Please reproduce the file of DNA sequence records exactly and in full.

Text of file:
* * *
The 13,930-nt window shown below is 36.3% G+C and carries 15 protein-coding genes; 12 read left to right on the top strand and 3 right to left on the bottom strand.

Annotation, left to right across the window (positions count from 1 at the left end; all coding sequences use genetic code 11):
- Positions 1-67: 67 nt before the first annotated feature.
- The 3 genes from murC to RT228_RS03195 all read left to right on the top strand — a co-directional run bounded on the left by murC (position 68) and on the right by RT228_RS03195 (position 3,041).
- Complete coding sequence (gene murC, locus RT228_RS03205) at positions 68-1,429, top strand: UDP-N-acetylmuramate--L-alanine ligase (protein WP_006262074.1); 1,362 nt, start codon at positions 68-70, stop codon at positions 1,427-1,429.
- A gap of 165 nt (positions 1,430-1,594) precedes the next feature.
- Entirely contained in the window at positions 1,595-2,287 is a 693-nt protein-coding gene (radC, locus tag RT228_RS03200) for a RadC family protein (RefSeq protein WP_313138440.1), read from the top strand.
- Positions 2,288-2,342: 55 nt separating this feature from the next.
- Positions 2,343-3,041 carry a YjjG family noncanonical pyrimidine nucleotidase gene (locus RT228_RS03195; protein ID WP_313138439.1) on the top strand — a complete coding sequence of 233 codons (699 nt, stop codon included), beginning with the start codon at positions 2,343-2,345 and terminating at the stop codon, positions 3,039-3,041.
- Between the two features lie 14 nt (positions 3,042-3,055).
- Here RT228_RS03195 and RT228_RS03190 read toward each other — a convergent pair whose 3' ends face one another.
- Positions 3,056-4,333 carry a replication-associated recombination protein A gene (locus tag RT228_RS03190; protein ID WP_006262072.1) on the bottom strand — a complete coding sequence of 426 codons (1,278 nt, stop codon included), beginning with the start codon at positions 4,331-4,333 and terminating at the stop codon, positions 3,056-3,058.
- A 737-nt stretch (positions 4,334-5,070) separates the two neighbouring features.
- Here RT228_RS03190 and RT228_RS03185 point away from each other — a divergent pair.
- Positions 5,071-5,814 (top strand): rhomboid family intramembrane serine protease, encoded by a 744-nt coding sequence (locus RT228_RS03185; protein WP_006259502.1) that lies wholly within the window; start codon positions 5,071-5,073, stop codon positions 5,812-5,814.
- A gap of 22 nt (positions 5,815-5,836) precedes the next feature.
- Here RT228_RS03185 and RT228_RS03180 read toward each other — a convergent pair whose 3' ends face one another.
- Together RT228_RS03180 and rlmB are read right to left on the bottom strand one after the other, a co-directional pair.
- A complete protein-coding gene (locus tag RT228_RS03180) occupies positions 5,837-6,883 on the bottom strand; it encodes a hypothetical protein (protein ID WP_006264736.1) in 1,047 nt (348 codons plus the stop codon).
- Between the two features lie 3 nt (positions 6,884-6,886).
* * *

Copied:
The 13,930-nt window shown below is 36.3% G+C and carries 15 protein-coding genes; 12 read left to right on the top strand and 3 right to left on the bottom strand.

Annotation, left to right across the window (positions count from 1 at the left end; all coding sequences use genetic code 11):
- Positions 1-67: 67 nt before the first annotated feature.
- The 3 genes from murC to RT228_RS03195 all read left to right on the top strand — a co-directional run bounded on the left by murC (position 68) and on the right by RT228_RS03195 (position 3,041).
- Complete coding sequence (gene murC, locus RT228_RS03205) at positions 68-1,429, top strand: UDP-N-acetylmuramate--L-alanine ligase (protein WP_006262074.1); 1,362 nt, start codon at positions 68-70, stop codon at positions 1,427-1,429.
- A gap of 165 nt (positions 1,430-1,594) precedes the next feature.
- Entirely contained in the window at positions 1,595-2,287 is a 693-nt protein-coding gene (radC, locus tag RT228_RS03200) for a RadC family protein (RefSeq protein WP_313138440.1), read from the top strand.
- Positions 2,288-2,342: 55 nt separating this feature from the next.
- Positions 2,343-3,041 carry a YjjG family noncanonical pyrimidine nucleotidase gene (locus RT228_RS03195; protein ID WP_313138439.1) on the top strand — a complete coding sequence of 233 codons (699 nt, stop codon included), beginning with the start codon at positions 2,343-2,345 and terminating at the stop codon, positions 3,039-3,041.
- Between the two features lie 14 nt (positions 3,042-3,055).
- Here RT228_RS03195 and RT228_RS03190 read toward each other — a convergent pair whose 3' ends face one another.
- Positions 3,056-4,333 carry a replication-associated recombination protein A gene (locus tag RT228_RS03190; protein ID WP_006262072.1) on the bottom strand — a complete coding sequence of 426 codons (1,278 nt, stop codon included), beginning with the start codon at positions 4,331-4,333 and terminating at the stop codon, positions 3,056-3,058.
- A 737-nt stretch (positions 4,334-5,070) separates the two neighbouring features.
- Here RT228_RS03190 and RT228_RS03185 point away from each other — a divergent pair.
- Positions 5,071-5,814 (top strand): rhomboid family intramembrane serine protease, encoded by a 744-nt coding sequence (locus RT228_RS03185; protein WP_006259502.1) that lies wholly within the window; start codon positions 5,071-5,073, stop codon positions 5,812-5,814.
- A gap of 22 nt (positions 5,815-5,836) precedes the next feature.
- Here RT228_RS03185 and RT228_RS03180 read toward each other — a convergent pair whose 3' ends face one another.
- Together RT228_RS03180 and rlmB are read right to left on the bottom strand one after the other, a co-directional pair.
- A complete protein-coding gene (locus tag RT228_RS03180) occupies positions 5,837-6,883 on the bottom strand; it encodes a hypothetical protein (protein ID WP_006264736.1) in 1,047 nt (348 codons plus the stop codon).
- Between the two features lie 3 nt (positions 6,884-6,886).